Book Reports
Comments 14

Book Report: October 2014

Book Report: October 2014

October was a great bloggy month, thanks to the LSS feature that I’ve launched and the return of the annual Filipino Fridays. It was also great in terms of discovery. I had the opportunity to visit nice book stores outside our country (one has many great selections and one has many in-store events) and buy books from them. I decided that I will buy at least one book from any country that I might travel to in the future.

Finally, October was a great reading month. I may not have read a lot but look, I was able to finish amazing books. I am not sure what’s going on. Have I become a little too lenient and less critical in rating my books? Have I stumbled across a series of wonderful books (including the books that I read last month)? Am I in a very good mood to read? What?

Never mind the reason so long as I am happily reading and enjoying each book. That’s what matters most. Maybe it’s all that matters.

Books Finished:

  • Americanah by Chimamanda Ngozi Adichie – 5 out of 5 stars. It feels like I read this a little too fast despite tackling extensively on race and class in the US and UK.
  • The Man Who Mistook His Wife for a Hat and Other Clinical Tales by Oliver Sacks – 4 out of 5 stars. Our book of the month last month.
  • The Mountain Lion by Jean Stafford – 5 out of 5 stars. That ending still took my breath away even though I knew right from the start that it’s going to happen.
  • Tinkers by Paul Harding – 5 out of 5 stars. A must reread. It feels like Paul Harding is the male Marilynne Robinson.
  • Twisted 8 by Jessica Zafra – 2 out of 5 stars. This month could have been a clean sweep but the essays feel dated and they’re not as funny as the ones in the previous installments.

Currently Reading:

  • Object Lessons by The Paris Review – Currently on page 84 of 358. I slowed down because I learned from a reliable source that the owner will not be coming home soon. No pressure to return this soon then.

New Books:

  • Gravity’s Rainbow by Thomas Pynchon – The Penguin Classics Deluxe Editions are hard to resist. I am not a fan of Pynchon but I am a fan of these editions. (Thb 270.00, Dasa Book Cafe, October 8)
  • Life and Times of Michael K by J. M. Coetzee – A Booker winner. I didn’t like his Disgrace but who knows? (Thb 150.00, Dasa Book Cafe, October 8)
  • Staying On by Paul Scott – Another Booker winner. (Thb 70.00, Dasa Book Cafe, October 8)
  • The Twin by Gerbrand Bakker – An IMPAC winner. (Thb 190.00, Dasa Book Cafe, October 8)
  • High Fidelity by Nick Hornby – Our book of the month for April 2015. (USD 7.00 , D’s Books, October 12)
  • The Luminaries by Eleanor Catton – When I read the blurb, I realized that I am already at the point where I’ll be reading novels by writers younger than me. I am so used to old or dead writers. I was unnerved when I learned that Catton was born a year after my birth year. I think Catton is going to be a first. (USD 8.00 , D’s Books, October 12)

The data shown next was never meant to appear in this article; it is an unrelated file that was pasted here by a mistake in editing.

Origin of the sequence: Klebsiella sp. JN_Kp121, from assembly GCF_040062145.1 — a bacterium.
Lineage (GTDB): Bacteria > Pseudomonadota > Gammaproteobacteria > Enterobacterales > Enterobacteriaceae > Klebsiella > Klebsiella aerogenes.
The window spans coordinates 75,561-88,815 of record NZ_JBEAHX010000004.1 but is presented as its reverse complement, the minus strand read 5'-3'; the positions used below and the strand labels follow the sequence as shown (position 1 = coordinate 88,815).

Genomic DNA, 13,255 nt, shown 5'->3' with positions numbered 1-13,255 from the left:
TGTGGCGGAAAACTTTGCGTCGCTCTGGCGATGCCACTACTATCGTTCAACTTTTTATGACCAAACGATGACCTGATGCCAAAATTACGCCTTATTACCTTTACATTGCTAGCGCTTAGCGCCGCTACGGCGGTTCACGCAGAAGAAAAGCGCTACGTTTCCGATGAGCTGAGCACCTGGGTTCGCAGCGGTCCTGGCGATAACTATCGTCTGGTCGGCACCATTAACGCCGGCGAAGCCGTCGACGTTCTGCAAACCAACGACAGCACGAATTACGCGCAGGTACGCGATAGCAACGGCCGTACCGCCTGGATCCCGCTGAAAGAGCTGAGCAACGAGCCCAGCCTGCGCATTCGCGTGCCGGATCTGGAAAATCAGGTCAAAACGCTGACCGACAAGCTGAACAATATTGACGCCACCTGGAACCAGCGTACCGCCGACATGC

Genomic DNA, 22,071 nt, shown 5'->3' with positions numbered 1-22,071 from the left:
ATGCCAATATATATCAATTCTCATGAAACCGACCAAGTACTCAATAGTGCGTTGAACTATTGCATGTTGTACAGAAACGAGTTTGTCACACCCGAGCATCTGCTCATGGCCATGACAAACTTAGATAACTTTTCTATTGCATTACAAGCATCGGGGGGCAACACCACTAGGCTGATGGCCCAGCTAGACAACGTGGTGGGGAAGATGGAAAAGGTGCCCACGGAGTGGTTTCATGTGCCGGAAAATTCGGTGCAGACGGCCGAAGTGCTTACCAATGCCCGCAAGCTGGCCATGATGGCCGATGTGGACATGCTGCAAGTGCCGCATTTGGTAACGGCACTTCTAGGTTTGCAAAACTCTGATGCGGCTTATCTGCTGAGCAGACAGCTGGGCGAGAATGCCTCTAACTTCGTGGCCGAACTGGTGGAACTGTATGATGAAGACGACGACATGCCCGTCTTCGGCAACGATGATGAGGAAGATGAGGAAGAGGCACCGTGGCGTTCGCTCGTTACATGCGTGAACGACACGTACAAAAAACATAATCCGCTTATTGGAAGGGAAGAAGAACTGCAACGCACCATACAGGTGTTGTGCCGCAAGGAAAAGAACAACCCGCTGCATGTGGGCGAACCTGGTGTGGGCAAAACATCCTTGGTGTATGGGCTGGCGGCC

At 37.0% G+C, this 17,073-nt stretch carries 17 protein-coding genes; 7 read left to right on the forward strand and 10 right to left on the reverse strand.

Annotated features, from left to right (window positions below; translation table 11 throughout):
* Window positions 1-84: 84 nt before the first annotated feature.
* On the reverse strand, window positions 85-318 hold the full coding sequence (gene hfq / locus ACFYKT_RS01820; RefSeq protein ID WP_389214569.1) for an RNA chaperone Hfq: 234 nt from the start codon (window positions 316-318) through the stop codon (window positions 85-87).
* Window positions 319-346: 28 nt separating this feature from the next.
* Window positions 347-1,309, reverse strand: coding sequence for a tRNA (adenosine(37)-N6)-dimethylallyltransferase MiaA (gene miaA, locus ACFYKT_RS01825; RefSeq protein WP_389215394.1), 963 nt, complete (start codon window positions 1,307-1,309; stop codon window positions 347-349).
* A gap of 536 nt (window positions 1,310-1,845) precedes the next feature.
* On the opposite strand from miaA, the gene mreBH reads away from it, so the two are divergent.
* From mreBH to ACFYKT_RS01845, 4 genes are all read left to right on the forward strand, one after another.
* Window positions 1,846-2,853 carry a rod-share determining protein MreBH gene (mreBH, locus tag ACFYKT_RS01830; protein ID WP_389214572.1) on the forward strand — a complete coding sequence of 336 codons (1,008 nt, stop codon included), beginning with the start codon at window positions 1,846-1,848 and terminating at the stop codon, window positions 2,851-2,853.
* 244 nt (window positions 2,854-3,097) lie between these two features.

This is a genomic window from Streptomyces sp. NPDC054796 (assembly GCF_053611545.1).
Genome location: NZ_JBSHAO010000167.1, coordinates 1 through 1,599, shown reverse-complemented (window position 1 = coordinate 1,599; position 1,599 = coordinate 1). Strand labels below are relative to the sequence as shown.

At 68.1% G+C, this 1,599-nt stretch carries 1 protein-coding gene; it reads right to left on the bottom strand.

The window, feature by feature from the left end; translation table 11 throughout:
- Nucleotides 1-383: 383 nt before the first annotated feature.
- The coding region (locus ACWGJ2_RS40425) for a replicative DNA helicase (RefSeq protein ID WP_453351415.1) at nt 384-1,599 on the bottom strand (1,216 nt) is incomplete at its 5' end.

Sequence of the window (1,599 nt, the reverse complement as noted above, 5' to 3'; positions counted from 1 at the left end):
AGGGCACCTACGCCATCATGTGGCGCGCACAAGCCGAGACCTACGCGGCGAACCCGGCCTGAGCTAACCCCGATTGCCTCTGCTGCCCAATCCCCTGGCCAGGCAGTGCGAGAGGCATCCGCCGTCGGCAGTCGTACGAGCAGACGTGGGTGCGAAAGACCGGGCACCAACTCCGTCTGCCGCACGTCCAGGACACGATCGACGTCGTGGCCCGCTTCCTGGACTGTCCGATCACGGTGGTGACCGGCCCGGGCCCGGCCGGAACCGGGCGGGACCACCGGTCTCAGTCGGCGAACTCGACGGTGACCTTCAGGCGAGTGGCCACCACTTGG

• Ingenious Pain by Andrew Miller – Another IMPAC winner. I’m so close to completing them. I need two more. (Php 75.00, Book Sale – City Land, October 25)
  • Walong Diwata ng Pagkahulog (Eight Muses of the Fall) by Edgar Calabia Samar – It’s a prize during our book discussion last week, but the winner already has a copy so she gave it to me. Thank you! (From Ranee, October 25)
Advertisements

14 Comments

  1. Loved both the Twin and Ingenious Pain, but I prefer Disgrace to Michael K. My guess is that Disgrace might have more impact when you are older. (So maybe I was too old for Michael K? Who knows.) Happy reading.

    Like

    • I thought I was too young for Disgrace. I would want to rearead it because I felt that I didn’t give it much thought. Happy reading, too.

      Like

  2. I am glad to see that you had a great reading month this October. Also, I enjoyed reading the LSS (even though I haven’t read most of the books listed) (but I’ve taken note of them and will add some of them on my TBR).

    Have an equally enjoyable reading month this November, Angus! :)

    Like

    • Thanks! The real point of the LSS is not to be a snob but to make recommendations. I’m glad to be achieving that point. :)

      Like

    • Yay! I’d read it early next year maybe. The upcoming holiday season tells me not to read big books because of the festivities.

      Like

  3. Monique says

    The Luminaries. Best book of the year for me. Yes, even better than The Bone Clocks and all my other five-starrers this year. :)

    Like

Thoughts? Feelings?

Fill in your details below or click an icon to log in:

WordPress.com Logo

You are commenting using your WordPress.com account. Log Out / Change )

Twitter picture

You are commenting using your Twitter account. Log Out / Change )

Facebook photo

You are commenting using your Facebook account. Log Out / Change )

Google+ photo

You are commenting using your Google+ account. Log Out / Change )

Connecting to %s